Cold-Related Injuries/Illnesses, Symptoms, First Aid, Wind Chill Chart, Work/Warm-up Considerations

242 FW 10
Amended By
Decision Memorandum, “Approval of Revisions to ~350 Directives to Remove Gender-Specific Pronouns,” 6/22/2022
Originating Office
Safety Operations


There are four primary types of health effects from exposure to cold temperatures: hypothermia, frostbite, trench foot, and chilblains.

HYPOTHERMIA: Hypothermia is a medical condition that occurs when the body loses heat faster than it can produce it. It is caused by exposure to cold for a long period of time where the body loses its ability to keep itself warm. Because of its effect on the brain, hypothermia may cause unclear thinking, which increases the risk of harm because the victim may not be able to protect him/her/themself and resolve the problem of exposure. For information regarding cold injuries, see the Occupational Safety and Health Administration’s (OSHA) website.


·        Shivering (may stop in some cases)

·        Apathy and social withdrawal

·        Fatigue, lethargy, drowsiness

·        Changing levels of responsiveness

·        Loss of coordination

·        Confusion and disorientation

·        Slurred speech

May Progress To:

·        An inability to shiver

·        Blue skin

·        Dilated pupils

·        Slowed pulse and breathing

·        Loss of consciousness

·        Cardiac and/or respiratory arrest

First Aid:

·        Check responsiveness, breathing, and call 911.

·        Move the victim into a warm room or shelter.

·        Remove any wet clothing from the victim.

·        Warm the center of the victim’s body first—chest, neck, head, groin—using an electric blanket, if available, or use skin-to-skin contact under loose, dry layers of blankets, clothing, towels, or sheets.

·        Provide warm beverages, which may help increase the body temperature. Do not give alcoholic beverages or try to give beverages to an unconscious person.

·        After the victim’s body temperature has increased, keep him/her/them dry and wrapped in a warm blanket, including the head and the neck.

·        If the victim has no pulse, begin cardiopulmonary resuscitation (CPR).

FROSTBITE: Frostbite is a condition that occurs when skin or other tissues freeze, most commonly involving the nose, ears, cheeks, chin, fingers, or toes. Frozen (or frostbitten) skin or other tissue loses feeling and normal color. The tissue damage is generally permanent, and the affected area/digit/limb may need to be amputated. Individuals with poor blood circulation are at a higher risk of frostbite and other forms of cold damage since their self-warming capability is limited. Frostbite is a progressive injury that may proceed from frost nip to severe frostbite. For more information on cold-related injuries and illnesses, see the Centers for Disease Control’s (CDC) website.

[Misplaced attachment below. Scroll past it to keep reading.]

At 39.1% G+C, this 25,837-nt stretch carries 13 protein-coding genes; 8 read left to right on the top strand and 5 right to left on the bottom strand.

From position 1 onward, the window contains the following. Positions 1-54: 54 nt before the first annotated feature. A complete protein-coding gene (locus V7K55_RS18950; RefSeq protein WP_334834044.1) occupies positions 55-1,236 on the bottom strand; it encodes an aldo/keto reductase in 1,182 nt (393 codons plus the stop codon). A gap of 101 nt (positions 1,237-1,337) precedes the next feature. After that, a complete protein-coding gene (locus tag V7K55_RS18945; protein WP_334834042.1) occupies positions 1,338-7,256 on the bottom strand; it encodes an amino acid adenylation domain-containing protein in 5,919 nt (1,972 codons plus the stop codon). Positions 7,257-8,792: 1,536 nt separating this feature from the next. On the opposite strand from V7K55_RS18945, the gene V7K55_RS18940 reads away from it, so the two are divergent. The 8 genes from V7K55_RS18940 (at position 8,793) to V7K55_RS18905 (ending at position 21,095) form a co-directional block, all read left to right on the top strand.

·        Reduced blood flow to the hands and feet (fingers or toes can freeze)

·        Numbness

·        Tingling or stinging

·        Aching

·        Bluish or pale, waxy skin

First Aid:

·        Get into a warm room as soon as possible.

·        Remove wet or constricting items.

·        Unless absolutely necessary, do not allow walking on frostbitten feet or toes since this increases the damage.

·        Immerse the affected area in warm (not hot) water (the temperature should be comfortable to the touch for unaffected parts of the body).

·        Warm the affected area using body heat, for example, the heat of an armpit can be used to warm frostbitten fingers.

·        Do not rub or massage the frostbitten area as doing so may cause more damage.

·        Do not use a heating pad, heat lamp, or the heat of a stove, fireplace, or radiator for warming frostbitten skin. Affected areas are numb and can be burned easily.

·        Seek medical attention. If hypothermia Is suspected, call 911 or emergency services immediately.

TRENCH FOOT: Trench foot results from the prolonged exposure of feet to wet and cold conditions, which may cause injury to the skin. It can occur at temperatures as high as 60°F if the feet stay wet because wet feet lose heat about 25 times faster than dry feet. The body constricts blood vessels to the feet in an attempt to retain heat, and tissue dies because of the prolonged lack of oxygen and nutrients, and because of the buildup of toxic metabolic products due to poor circulation. For more information about trench foot, see the CDC’s website.


·        Reddening of the skin

·        Numbness

·        Leg cramps